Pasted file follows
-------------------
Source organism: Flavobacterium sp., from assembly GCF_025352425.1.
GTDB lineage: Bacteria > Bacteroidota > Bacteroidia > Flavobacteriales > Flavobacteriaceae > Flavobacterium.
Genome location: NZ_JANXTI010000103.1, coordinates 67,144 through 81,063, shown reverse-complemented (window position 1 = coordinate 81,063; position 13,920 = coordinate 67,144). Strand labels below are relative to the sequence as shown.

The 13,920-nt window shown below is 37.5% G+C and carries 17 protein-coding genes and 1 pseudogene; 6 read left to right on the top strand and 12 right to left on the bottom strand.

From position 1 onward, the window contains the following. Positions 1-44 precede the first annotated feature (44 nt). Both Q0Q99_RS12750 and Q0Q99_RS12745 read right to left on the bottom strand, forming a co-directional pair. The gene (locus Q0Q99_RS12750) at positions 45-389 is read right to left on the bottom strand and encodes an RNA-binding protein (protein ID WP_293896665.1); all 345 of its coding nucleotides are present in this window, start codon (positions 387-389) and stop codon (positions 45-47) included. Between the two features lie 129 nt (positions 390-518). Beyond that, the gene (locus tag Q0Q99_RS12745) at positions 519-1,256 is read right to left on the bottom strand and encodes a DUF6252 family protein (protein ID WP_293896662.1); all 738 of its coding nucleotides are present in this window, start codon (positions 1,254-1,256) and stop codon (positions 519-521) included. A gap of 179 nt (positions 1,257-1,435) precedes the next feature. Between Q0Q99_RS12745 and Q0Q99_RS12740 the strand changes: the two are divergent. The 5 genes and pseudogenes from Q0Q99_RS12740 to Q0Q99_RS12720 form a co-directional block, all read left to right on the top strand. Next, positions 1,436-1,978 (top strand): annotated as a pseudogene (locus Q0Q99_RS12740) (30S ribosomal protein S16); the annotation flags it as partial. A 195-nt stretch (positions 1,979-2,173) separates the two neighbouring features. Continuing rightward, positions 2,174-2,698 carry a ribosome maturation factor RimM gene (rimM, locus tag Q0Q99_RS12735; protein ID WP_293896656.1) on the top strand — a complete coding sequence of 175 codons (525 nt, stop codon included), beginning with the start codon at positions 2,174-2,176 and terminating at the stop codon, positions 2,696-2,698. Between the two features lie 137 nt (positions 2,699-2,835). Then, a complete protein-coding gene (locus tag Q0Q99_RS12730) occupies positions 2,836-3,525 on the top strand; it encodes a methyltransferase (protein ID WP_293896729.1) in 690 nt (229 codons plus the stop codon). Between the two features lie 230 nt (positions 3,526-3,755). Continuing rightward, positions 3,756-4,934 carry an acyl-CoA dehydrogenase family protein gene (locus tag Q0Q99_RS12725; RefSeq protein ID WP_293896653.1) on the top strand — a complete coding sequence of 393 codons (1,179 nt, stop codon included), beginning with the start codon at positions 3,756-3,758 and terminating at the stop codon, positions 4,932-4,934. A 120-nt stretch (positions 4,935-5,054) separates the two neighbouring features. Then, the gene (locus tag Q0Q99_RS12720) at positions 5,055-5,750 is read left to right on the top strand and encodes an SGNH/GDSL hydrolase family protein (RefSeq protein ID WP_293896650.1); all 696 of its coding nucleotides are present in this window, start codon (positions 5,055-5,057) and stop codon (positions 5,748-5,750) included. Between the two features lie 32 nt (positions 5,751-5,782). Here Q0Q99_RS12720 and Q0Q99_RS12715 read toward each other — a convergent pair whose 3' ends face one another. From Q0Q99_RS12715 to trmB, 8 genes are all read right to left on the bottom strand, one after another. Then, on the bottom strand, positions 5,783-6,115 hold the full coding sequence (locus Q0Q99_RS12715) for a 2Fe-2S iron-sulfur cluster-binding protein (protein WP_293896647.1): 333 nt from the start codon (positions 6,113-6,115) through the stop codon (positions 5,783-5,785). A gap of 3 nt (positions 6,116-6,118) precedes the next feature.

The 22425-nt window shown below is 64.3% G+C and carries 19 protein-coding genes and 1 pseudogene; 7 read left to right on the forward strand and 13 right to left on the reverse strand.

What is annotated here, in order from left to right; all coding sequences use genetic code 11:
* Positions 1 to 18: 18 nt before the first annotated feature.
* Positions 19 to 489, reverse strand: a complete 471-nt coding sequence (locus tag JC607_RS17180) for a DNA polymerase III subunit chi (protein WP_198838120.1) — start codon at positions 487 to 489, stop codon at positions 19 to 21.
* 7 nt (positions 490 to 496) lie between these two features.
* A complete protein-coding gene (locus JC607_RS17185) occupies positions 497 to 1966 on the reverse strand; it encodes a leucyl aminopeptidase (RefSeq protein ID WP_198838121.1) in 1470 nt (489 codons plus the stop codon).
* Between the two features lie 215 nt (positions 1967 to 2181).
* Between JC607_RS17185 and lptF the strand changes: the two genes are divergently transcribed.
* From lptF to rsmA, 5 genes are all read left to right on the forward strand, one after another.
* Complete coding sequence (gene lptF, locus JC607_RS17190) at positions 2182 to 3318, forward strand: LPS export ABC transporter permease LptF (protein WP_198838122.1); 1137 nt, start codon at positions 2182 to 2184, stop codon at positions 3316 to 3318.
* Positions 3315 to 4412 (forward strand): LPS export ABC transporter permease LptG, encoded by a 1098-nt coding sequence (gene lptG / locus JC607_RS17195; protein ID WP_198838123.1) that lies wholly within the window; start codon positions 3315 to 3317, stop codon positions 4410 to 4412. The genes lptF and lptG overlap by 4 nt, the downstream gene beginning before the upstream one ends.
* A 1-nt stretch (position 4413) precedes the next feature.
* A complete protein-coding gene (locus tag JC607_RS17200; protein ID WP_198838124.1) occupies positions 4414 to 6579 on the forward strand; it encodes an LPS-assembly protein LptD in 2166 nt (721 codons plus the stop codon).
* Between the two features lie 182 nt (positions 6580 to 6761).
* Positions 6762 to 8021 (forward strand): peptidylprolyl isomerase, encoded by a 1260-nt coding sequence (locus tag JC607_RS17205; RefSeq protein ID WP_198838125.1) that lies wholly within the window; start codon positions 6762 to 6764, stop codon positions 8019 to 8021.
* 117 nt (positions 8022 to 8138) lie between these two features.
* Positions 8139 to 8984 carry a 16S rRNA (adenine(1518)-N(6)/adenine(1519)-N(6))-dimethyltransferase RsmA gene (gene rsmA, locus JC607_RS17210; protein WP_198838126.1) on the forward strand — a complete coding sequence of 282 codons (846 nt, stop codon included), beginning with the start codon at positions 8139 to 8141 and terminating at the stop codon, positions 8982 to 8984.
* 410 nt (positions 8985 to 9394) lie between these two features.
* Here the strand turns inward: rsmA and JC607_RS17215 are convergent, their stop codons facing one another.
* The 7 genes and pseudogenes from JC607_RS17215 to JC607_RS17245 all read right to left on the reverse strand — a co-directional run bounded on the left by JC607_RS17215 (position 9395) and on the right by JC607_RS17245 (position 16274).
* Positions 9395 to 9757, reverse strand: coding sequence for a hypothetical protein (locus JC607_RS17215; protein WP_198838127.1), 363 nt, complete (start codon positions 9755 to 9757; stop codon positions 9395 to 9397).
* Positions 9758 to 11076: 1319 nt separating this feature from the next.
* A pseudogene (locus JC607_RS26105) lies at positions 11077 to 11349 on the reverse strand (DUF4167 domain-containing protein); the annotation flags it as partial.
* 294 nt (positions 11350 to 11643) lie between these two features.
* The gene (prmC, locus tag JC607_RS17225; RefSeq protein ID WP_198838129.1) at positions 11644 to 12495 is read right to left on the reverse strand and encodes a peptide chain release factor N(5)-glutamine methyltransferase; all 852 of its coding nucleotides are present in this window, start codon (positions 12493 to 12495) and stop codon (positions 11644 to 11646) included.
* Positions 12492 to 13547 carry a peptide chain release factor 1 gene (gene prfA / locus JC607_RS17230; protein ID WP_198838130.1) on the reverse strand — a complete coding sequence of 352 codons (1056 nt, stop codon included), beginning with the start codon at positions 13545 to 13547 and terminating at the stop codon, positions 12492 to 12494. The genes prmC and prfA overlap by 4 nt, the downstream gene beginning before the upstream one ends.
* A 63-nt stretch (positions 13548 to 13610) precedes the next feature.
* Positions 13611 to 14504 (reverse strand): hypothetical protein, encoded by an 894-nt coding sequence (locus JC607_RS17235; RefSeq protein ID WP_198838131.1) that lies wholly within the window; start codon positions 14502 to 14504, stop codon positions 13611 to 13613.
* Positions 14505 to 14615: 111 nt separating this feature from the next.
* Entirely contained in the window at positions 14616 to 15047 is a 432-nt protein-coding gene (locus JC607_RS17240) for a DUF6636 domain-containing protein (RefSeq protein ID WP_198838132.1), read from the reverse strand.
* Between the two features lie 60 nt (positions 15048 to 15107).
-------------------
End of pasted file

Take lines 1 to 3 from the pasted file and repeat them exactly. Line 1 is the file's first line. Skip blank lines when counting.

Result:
Source organism: Flavobacterium sp., from assembly GCF_025352425.1.
GTDB lineage: Bacteria > Bacteroidota > Bacteroidia > Flavobacteriales > Flavobacteriaceae > Flavobacterium.
Genome location: NZ_JANXTI010000103.1, coordinates 67,144 through 81,063, shown reverse-complemented (window position 1 = coordinate 81,063; position 13,920 = coordinate 67,144). Strand labels below are relative to the sequence as shown.